I always did find it rather amusing that my life in Russia started on the street named after Lenin and ended on the street called Communism Avenue (which actually belonged to the municipal district with the moniker of Soviet). The latter made for fun completion of various application forms with “previous address if less than 2 years at the current one” on them the first couple of years after emigrating to the US.

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1 I would find evidence of that in his prior writings, but Nathan does not have a search facility on his blog, – and I am not that dedicated to making documented claims anyway. (Updated: This statement is erroneous, the search facility is hidden in plain sight on the Blogger screen. Brainlock by yours truly.)

Memoirs

Random Illustrations: A street in Blackheath

April 20th, 2009

This could be a street in any number of American suburbs or smaller towns. Yes, the cars are parked somewhat in the opposite direction, but otherwise, you wouldn’t be able to place it. You’ll have to believe me when I say that it is a street in the quieter parts of Blackheath Village.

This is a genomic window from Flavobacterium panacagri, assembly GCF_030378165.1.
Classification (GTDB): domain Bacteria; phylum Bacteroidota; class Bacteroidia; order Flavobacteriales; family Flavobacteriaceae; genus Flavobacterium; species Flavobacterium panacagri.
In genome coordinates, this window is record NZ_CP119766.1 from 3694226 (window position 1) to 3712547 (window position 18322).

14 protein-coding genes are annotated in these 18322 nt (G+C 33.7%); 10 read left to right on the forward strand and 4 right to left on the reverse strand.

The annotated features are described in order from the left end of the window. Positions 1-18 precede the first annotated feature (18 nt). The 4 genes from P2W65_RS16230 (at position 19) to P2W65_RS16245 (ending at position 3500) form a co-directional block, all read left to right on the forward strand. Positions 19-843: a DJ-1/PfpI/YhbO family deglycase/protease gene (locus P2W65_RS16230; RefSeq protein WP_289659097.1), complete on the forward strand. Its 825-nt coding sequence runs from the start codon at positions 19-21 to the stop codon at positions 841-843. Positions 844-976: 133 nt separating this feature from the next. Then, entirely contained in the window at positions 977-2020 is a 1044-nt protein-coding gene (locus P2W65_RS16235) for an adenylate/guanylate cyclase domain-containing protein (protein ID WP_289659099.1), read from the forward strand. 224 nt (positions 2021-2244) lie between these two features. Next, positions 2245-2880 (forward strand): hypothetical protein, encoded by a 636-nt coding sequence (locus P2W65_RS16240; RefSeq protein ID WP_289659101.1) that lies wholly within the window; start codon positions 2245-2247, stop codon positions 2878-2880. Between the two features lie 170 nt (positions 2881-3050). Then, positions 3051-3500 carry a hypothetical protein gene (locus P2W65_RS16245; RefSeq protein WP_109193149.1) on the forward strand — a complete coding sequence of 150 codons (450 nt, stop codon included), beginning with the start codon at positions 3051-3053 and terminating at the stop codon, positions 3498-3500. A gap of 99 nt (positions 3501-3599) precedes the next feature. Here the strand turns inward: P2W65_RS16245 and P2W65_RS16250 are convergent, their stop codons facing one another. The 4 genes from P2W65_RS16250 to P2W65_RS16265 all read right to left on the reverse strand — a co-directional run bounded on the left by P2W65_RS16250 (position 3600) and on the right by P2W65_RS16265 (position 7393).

A street in Blackheath

 

London & Environs, Photography

You have to see this!

April 20th, 2009
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My brother has scanned and posted a couple of childhood photos with both him and me in the picture. Anyone interested, please feel free to head over there and take a look.

The first picture must be from 1978, given the age I’m guessing the brother to be at the time. The second picture is certainly from 1989, taken during our farewell visit to Western Ukraine, when my Uncle’s family was emigrating to the US (our cousin Karolina is in the middle).

Thanks, Kostyan!

Photography

Getting summer-y

April 19th, 2009

The April summer of previous years is late to materialize this year. It’s been reasonably sunny and pleasant for the last few days, but still on the cooler side of things.